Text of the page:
Ocean County residents can get rid of household hazardous waste this spring
Ocean County residents now have three chances this spring to rid their homes of potential hazards and protect the environment by registering online for a household hazardous waste program.
Sponsored by the Ocean County Board of Commissioners and the Department of Solid Waste Management, residents can dump their household hazardous waste at the Lakewood Public Works on Sunday, March 21 from 9 a.m. to 3 p.m., at The Stafford Public Works on Saturday, April 24 from 9 a.m. to 3 p.m. and in Toms River on Bay Avenue on Saturday, May 22 from 9 a.m. to 3 p.m.
The program is offered in the spring and fall. More program sites will be offered after the one in May.
Board of Commissioners Director Gary Quinn said the program is convenient for the residents and helps them to safely and properly dispose of items that have been laying around someone's garage or piling up under the kitchen sink.
"We do everything that we can to try and minimize any kind of waste going out into the environment and putting residents in a situation where they have an unsafe situation in their own home," Quinn said.
Acceptable items include aerosols, auto products, cleaning products, chemicals, pool chemicals, fire extinguishers, gasoline, herbicides, pesticides, mercury-containing devices, paint thinners, polyurethanes and polishes, propane tanks, stains and varnishes.
All materials except oil and gasoline should be in their original containers. No containers larger than 5 gallons will be accepted. If possible, limit 200 pounds of dry materials and 20 gallons of liquid per household.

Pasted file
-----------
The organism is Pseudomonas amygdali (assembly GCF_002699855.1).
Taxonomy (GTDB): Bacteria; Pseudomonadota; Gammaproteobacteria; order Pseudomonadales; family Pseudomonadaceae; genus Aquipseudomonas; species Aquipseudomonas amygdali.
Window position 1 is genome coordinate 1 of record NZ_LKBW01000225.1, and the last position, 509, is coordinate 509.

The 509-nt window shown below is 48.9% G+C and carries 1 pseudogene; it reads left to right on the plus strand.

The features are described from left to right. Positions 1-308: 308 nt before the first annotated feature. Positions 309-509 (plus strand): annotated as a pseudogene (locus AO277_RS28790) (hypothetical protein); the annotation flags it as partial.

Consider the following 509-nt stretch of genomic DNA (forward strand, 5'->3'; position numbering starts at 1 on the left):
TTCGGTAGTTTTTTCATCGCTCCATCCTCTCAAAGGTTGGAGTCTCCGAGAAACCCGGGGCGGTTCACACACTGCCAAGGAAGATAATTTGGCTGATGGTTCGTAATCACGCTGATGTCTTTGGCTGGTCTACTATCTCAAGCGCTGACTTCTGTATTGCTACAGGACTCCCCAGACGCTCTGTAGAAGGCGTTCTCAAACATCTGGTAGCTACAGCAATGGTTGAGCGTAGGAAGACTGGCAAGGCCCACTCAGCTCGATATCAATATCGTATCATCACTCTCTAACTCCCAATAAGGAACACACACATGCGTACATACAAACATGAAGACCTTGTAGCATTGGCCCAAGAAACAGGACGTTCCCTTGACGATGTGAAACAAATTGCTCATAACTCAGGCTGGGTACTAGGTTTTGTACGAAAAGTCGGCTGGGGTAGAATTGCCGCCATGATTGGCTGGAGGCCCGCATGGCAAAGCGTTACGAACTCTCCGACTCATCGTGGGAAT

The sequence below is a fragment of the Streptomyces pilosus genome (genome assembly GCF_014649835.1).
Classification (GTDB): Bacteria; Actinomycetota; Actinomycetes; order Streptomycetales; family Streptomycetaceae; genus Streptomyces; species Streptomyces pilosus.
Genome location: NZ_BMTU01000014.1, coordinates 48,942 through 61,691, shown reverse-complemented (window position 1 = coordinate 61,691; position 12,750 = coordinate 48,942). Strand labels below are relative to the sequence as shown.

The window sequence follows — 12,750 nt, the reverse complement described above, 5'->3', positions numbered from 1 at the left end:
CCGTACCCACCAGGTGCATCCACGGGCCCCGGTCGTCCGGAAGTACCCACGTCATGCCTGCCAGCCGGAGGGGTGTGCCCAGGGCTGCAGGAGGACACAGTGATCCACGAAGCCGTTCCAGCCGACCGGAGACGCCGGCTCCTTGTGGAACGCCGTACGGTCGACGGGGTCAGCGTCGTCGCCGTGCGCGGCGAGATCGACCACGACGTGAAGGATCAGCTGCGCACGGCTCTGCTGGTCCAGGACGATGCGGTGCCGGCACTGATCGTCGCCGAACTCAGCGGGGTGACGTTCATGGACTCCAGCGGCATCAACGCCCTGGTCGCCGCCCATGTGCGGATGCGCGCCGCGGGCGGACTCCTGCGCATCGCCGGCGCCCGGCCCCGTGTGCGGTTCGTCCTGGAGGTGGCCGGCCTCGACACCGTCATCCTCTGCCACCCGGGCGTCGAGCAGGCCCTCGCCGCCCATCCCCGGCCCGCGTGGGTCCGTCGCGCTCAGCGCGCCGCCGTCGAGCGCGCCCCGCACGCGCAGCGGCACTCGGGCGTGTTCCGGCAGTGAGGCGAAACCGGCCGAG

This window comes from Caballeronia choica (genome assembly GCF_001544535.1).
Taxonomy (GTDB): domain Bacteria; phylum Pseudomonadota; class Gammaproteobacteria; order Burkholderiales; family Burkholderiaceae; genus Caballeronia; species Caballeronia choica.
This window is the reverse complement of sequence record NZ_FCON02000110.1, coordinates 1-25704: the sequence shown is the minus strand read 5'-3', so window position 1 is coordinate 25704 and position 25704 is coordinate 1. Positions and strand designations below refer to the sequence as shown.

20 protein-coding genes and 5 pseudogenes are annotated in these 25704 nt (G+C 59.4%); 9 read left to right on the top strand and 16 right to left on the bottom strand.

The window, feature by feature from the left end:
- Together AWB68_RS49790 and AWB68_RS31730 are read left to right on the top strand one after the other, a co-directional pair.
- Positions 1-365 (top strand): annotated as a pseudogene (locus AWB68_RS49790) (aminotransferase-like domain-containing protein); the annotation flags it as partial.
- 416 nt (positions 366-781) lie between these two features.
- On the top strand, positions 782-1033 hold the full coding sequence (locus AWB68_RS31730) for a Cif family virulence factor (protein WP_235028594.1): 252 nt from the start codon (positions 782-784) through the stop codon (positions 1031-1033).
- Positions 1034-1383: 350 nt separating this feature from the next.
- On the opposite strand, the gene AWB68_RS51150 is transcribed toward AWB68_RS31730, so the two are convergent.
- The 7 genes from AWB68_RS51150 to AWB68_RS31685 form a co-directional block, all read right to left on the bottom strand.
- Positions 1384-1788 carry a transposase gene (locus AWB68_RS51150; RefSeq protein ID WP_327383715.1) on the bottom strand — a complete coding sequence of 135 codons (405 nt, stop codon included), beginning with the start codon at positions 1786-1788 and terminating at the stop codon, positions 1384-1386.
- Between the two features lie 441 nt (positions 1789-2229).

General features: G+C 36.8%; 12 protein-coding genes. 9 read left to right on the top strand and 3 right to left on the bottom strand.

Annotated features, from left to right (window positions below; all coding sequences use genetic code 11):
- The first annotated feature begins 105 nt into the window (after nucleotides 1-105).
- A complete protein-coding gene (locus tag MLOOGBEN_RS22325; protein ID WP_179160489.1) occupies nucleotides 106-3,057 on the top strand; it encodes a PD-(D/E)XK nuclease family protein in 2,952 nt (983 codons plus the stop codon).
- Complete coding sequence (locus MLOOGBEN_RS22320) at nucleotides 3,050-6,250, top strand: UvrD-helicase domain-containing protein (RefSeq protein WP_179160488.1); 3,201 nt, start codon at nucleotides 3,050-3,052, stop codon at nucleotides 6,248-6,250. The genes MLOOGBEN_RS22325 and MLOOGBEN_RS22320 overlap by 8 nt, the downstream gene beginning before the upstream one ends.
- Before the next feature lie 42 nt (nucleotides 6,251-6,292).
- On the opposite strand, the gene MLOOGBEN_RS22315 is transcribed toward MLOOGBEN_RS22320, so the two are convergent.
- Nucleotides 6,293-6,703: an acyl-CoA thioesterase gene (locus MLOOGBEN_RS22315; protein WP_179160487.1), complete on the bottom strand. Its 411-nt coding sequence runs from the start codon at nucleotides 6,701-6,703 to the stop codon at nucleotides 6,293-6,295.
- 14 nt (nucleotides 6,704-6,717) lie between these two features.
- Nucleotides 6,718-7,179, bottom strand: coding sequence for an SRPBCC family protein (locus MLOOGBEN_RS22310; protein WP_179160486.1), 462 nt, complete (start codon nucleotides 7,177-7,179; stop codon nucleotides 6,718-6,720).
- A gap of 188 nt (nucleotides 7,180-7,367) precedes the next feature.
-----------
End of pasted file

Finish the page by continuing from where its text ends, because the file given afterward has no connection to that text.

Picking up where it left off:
Quinn said people should not bring asbestos, batteries, construction debris, electronics, explosives including boat flares, infectious waste, human waste, motor oil, medications, needles, syringes, oxygen tanks, paint and paint cans, radioactive materials and smoke detectors.
However, batteries, electronics, motor oil, paint and paint cans are accepted in the county's special waste program site in the southern and northern end of the county Monday through Saturday from 7:30 a.m. to 3 p.m.
Quinn said the program has been a tremendous success because it avoids having residents keep these unsafe materials in their homes, dumping them in the environment or even in garbage trucks.
He expects 2021 to be even more successful than 2020's household hazardous waste program because during the pandemic, more people have been home. Many took part in household projects which, in turn, increased garbage volume.
County residents must register to bring their hazardous waste to one of the three sites this spring in Lakewood, Stafford and Toms River at co.ocean.nj.us/recycle
When residents come to the site, they must be masked.